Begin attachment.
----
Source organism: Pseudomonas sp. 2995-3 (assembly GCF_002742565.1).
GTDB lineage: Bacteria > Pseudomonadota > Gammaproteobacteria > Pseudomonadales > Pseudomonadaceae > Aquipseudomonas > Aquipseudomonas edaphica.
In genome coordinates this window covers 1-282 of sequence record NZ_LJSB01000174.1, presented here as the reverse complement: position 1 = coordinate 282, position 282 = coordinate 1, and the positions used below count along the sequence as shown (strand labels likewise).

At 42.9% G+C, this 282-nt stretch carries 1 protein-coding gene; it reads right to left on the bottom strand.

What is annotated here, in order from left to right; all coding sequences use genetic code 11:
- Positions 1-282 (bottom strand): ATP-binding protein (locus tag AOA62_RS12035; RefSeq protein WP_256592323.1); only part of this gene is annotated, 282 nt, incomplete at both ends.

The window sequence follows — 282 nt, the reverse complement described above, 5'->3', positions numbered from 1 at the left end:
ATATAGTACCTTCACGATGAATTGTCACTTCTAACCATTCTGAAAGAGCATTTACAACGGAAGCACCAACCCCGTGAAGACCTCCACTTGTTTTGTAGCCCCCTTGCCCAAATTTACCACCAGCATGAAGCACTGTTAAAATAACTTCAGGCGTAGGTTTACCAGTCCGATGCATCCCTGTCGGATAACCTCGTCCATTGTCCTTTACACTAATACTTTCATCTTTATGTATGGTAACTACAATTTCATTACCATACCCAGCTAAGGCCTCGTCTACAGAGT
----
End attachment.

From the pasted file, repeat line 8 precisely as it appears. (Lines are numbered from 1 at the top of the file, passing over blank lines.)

ATATAGTACCTTCACGATGAATTGTCACTTCTAACCATTCTGAAAGAGCATTTACAACGGAAGCACCAACCCCGTGAAGACCTCCACTTGTTTTGTAGCCCCCTTGCCCAAATTTACCACCAGCATGAAGCACTGTTAAAATAACTTCAGGCGTAGGTTTACCAGTCCGATGCATCCCTGTCGGATAACCTCGTCCATTGTCCTTTACACTAATACTTTCATCTTTATGTATGGTAACTACAATTTCATTACCATACCCAGCTAAGGCCTCGTCTACAGAGT